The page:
Munich is a city of contradictions: one-half highbrow culture, universities and industry, the other half an alpine cliché of lederhosen, clockworks and beer halls. The city welcomes its tourists with the motto ‘Munich loves you’ (München mag dich), which is supported by its people, famous for their ‘Gemǖtlichkeit’, or cosy, kind-natured spirit.
The capital of Bavaria, Munich is located north of the Bavarian Alps on the River Isar. As the past home of kings and monks, the city is crammed with palaces, churches and cathedrals. With baroque and rococo influences, the architecture is more ornate than is typical of northern Germany.
From architecture and cuisine to beer gardens and memorials, visitors to the city will discover a diverse array of attractions. Although there is no port in Munich, cruise lines such as Avalon Waterways and Uniworld feature the city on some of their itineraries, usually as a starting point.
Munich has no local cruise port. Cruise ships commonly dock in the city of Passau, and passengers are transported to Munich via train or bus (around a 2-hour journey). In Passau, ships dock at two points on Danube close to the Old Town district, less than a kilometre from the central train station.
Facilities near the port in Passau include:
- Tourist information centres
- Shopping centres
- Post office
How To Get Around
Munich is a large city, but it is easily explored on foot and via public transport. The Altstadt or Old Town is compact, with all attractions in reach via an easy walk (as the area is off-limits to cars, walking is your only option). Munich has an excellent and easy-to-follow public transport system with U-Bahn (subway) and S-Bahn (light rail) trains, buses and trams (Strassenbahn). The same ticket is used to ride all of these forms of transport, with tickets available from vending machine on train platforms and on-board buses and trams. Munich is a very bike-friendly city; bikes are available for hire from many stores.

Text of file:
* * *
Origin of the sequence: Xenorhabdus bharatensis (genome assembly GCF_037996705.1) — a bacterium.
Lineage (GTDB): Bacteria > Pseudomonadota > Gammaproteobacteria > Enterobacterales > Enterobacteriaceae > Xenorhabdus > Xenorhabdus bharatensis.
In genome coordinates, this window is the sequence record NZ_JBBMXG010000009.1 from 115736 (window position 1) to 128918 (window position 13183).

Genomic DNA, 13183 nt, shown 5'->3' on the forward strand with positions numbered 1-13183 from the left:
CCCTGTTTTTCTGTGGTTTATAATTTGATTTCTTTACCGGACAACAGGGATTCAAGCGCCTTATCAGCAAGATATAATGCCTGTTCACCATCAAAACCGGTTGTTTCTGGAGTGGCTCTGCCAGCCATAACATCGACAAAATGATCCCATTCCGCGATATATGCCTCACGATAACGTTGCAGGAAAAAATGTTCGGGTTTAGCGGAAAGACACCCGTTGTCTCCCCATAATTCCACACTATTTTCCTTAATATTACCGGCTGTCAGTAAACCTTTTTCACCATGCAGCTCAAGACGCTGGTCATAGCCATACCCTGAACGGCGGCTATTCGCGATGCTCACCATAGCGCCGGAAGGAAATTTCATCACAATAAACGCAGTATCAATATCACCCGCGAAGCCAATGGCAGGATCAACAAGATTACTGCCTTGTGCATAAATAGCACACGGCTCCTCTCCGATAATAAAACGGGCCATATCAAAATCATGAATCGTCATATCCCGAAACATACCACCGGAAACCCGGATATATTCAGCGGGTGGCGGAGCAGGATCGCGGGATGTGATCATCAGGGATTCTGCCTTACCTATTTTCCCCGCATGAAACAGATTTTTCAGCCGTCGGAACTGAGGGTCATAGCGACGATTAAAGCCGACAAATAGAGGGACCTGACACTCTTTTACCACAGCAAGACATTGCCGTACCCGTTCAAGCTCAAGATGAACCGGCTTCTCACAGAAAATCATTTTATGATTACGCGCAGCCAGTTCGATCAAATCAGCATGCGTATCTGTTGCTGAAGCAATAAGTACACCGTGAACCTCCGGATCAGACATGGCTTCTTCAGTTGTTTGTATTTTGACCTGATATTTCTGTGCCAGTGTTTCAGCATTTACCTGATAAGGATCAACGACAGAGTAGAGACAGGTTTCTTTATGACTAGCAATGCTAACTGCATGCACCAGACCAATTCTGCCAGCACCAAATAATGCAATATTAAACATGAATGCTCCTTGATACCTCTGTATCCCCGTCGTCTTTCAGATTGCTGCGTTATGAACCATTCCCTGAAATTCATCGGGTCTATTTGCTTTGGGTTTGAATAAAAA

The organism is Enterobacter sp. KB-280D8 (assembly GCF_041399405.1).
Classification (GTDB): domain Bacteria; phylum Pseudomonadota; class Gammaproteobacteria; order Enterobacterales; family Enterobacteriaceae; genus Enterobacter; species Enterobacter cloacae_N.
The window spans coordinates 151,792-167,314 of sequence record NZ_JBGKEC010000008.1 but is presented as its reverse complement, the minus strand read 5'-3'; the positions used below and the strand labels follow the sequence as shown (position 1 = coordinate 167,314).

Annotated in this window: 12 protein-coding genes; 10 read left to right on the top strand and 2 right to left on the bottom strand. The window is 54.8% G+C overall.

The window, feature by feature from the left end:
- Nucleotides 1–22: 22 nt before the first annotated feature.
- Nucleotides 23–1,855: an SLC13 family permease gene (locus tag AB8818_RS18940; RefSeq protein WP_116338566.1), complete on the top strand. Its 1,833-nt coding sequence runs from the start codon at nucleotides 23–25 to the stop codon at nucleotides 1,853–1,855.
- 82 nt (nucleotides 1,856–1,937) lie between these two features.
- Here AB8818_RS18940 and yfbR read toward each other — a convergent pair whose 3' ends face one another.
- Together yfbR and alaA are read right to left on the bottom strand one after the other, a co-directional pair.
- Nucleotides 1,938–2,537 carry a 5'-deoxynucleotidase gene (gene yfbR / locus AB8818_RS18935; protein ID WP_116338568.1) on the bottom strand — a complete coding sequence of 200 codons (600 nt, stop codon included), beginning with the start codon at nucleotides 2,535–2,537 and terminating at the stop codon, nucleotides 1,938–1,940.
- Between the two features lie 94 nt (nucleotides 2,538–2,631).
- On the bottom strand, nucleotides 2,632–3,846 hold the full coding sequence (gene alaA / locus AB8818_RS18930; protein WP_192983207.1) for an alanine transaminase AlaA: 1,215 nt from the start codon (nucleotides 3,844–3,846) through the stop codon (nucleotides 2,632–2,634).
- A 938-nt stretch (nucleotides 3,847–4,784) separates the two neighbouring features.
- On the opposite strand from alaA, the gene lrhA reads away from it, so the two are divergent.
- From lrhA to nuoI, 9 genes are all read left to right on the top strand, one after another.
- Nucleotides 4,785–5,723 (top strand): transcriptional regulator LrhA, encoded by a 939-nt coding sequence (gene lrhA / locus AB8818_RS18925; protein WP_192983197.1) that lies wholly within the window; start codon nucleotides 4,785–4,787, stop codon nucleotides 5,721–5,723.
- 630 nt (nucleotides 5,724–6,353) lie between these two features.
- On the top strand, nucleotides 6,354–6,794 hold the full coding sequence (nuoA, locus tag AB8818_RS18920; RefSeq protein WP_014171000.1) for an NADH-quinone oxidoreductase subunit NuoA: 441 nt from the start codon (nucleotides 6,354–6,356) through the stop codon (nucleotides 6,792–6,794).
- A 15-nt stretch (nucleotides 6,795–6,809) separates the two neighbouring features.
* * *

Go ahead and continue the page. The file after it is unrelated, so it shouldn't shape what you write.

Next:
Travel times from the central train station (Hauptbahnhof):
- It is a 16 minute journey to the Aldstadt (Old Town)
- It is a 17 minute journey to the Alte Pinakothek
- It is a 19 minute journey to the Theresienwiese fairgrounds.
- It is a 5 minute journey to the Alte Pinakothek
- It is a 19 minute journey to the Theresienwiese fairgrounds
- It is a 34 minute journey to the Munich International Airport.
- It is a 2 minute journey to the Aldstadt (Old Town)
- It is a 9 minute journey to the Theresienwiese fairgrounds
- It is a 10 minute journey to the Alte Pinakothek.
- It is a 41 minute journey to the Munich International Airport.
Currency – The currency in Munich is the Euro (€). Notes come in €5, €10, €20, €50, €100, €200, and €500 denominations. Coins come in 1, 2, 5, 10, 20 and 50 cent and €1 and €2 denominations.
Time Zone – Munich follows Central European Time (CET), which is 1 hour ahead of Coordinated Universal Time (UTC); daylight savings changes Munich to 2 hours ahead of UTC between March and October.
Weather – Munich has a humid, continental climate, with mild summers and cold winters. Munich does not have a rainy season, and snow is common in winter. July is the hottest month in Munich, with an average high of 18 degrees Celsius. January is the coldest month, with an average high of only -1 degrees Celsius.
Oktoberfest – From the 21st of September to the 6th of October, Munich is transported back to medieval times with a huge tent city springing up to cover the Theresienwiese fairgrounds. At Oktoberfest, the world’s most famous beer festival, you’ll find a full Bavarian celebration, with traditional dancing, steins of beer, brass bands playing cheerful music, pretzels and meat roasting on spits.
Alte Pinakothek – One of the oldest and most famous art museums in the world, the Alte Pinakothek is Munich's main exhibition of works from the Old European Masters of the 14th and 18th centuries. With more than 700 works, the museum displays pieces from Rembrandt, Rubens, Botticelli and Rafael and many other artists.
Hitler and the Third Reich Munich Walking Tour – Sixty years ago, Munich was the headquarters of the Nazi Party. Many of its buildings still hold reminders of this dark chapter in the city’s history. This walking tour will demonstrate how Adolph Hitler grew his Nazi party in Munich and will take you to the place where he began to give his speeches. You will also get the chance to visit many of the moving memorials dedicated to the victims of Nazism, including the German heroes who lost their lives fighting against Hitler.